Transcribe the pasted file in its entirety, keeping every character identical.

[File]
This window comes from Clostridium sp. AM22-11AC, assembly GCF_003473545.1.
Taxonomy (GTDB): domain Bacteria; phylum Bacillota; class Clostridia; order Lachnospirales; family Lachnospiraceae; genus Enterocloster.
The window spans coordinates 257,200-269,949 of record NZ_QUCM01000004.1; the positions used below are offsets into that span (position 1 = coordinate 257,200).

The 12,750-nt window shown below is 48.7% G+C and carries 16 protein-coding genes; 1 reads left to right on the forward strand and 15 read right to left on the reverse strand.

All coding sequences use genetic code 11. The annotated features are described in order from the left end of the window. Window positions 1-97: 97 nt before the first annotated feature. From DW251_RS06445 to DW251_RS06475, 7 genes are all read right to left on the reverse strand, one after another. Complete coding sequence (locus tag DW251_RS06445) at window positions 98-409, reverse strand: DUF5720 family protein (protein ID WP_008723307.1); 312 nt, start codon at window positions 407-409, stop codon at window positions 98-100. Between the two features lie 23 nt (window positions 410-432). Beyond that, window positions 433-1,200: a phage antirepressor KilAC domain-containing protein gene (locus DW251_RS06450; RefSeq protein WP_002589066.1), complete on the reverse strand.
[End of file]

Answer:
This window comes from Clostridium sp. AM22-11AC, assembly GCF_003473545.1.
Taxonomy (GTDB): domain Bacteria; phylum Bacillota; class Clostridia; order Lachnospirales; family Lachnospiraceae; genus Enterocloster.
The window spans coordinates 257,200-269,949 of record NZ_QUCM01000004.1; the positions used below are offsets into that span (position 1 = coordinate 257,200).

The 12,750-nt window shown below is 48.7% G+C and carries 16 protein-coding genes; 1 reads left to right on the forward strand and 15 read right to left on the reverse strand.

All coding sequences use genetic code 11. The annotated features are described in order from the left end of the window. Window positions 1-97: 97 nt before the first annotated feature. From DW251_RS06445 to DW251_RS06475, 7 genes are all read right to left on the reverse strand, one after another. Complete coding sequence (locus tag DW251_RS06445) at window positions 98-409, reverse strand: DUF5720 family protein (protein ID WP_008723307.1); 312 nt, start codon at window positions 407-409, stop codon at window positions 98-100. Between the two features lie 23 nt (window positions 410-432). Beyond that, window positions 433-1,200: a phage antirepressor KilAC domain-containing protein gene (locus DW251_RS06450; RefSeq protein WP_002589066.1), complete on the reverse strand.